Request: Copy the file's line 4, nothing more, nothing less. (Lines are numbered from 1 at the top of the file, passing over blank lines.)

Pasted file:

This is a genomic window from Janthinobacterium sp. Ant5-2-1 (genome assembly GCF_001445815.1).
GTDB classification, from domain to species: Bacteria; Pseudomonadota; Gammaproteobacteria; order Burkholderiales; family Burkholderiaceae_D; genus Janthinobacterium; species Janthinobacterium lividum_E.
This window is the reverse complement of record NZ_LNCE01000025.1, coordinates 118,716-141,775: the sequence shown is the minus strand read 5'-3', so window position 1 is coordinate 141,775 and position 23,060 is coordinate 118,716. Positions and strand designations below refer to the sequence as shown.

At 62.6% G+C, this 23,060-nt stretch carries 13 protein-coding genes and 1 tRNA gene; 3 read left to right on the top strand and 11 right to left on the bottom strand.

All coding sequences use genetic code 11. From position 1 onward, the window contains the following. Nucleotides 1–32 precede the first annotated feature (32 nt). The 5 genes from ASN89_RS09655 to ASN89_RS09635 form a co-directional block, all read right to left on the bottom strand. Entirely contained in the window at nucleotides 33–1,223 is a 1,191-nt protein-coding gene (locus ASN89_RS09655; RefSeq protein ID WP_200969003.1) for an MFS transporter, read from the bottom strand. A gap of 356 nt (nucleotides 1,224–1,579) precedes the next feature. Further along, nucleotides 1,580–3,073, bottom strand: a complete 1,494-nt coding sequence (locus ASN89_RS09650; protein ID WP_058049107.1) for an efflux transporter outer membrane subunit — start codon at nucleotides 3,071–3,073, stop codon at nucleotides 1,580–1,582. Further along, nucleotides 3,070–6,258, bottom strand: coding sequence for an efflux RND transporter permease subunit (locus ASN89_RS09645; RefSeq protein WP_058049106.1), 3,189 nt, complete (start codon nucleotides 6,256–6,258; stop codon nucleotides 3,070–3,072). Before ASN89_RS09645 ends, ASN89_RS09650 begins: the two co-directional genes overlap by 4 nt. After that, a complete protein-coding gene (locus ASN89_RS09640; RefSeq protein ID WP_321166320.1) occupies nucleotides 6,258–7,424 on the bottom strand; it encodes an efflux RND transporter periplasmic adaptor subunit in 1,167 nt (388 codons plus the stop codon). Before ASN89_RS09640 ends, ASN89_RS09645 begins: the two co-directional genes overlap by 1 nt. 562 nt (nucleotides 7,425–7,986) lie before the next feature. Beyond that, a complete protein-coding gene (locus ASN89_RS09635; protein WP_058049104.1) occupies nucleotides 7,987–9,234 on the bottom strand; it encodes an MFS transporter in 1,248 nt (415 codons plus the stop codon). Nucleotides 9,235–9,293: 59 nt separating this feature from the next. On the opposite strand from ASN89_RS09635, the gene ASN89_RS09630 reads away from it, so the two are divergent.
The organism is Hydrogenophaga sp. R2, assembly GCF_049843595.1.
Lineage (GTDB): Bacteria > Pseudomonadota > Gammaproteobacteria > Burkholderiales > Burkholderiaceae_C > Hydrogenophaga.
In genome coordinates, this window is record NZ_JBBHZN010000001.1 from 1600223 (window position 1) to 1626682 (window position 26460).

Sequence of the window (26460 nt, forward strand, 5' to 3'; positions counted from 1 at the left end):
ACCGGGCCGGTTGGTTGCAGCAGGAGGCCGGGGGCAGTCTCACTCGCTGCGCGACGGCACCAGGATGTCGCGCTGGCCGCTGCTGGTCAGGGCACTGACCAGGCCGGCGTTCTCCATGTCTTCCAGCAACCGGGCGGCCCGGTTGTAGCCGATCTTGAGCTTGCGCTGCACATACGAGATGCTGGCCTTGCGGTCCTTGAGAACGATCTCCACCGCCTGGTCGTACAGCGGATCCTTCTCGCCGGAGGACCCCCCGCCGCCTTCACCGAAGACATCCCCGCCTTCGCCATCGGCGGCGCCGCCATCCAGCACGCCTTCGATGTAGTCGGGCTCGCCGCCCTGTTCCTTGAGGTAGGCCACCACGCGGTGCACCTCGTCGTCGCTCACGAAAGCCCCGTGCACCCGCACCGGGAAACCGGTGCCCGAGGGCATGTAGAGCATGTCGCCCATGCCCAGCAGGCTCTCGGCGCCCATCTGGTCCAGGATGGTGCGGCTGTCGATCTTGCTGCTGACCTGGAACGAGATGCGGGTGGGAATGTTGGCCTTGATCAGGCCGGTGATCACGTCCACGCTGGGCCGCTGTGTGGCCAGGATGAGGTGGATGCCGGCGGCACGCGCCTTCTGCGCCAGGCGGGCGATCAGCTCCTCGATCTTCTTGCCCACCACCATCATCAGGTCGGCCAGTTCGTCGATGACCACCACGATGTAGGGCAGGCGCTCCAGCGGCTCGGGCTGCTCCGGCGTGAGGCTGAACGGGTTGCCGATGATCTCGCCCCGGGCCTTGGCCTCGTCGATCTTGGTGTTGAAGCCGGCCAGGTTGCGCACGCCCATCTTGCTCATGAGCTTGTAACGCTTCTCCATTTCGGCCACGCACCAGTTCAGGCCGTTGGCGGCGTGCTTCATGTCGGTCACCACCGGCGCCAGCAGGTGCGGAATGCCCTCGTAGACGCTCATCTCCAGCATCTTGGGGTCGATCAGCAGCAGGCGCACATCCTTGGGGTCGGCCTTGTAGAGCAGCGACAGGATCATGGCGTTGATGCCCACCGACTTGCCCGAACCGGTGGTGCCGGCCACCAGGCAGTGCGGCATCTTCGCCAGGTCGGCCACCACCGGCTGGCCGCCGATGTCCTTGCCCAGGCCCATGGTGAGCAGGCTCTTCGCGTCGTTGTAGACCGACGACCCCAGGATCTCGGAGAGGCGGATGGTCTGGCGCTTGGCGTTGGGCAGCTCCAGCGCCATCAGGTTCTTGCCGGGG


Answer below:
At 62.6% G+C, this 23,060-nt stretch carries 13 protein-coding genes and 1 tRNA gene; 3 read left to right on the top strand and 11 right to left on the bottom strand.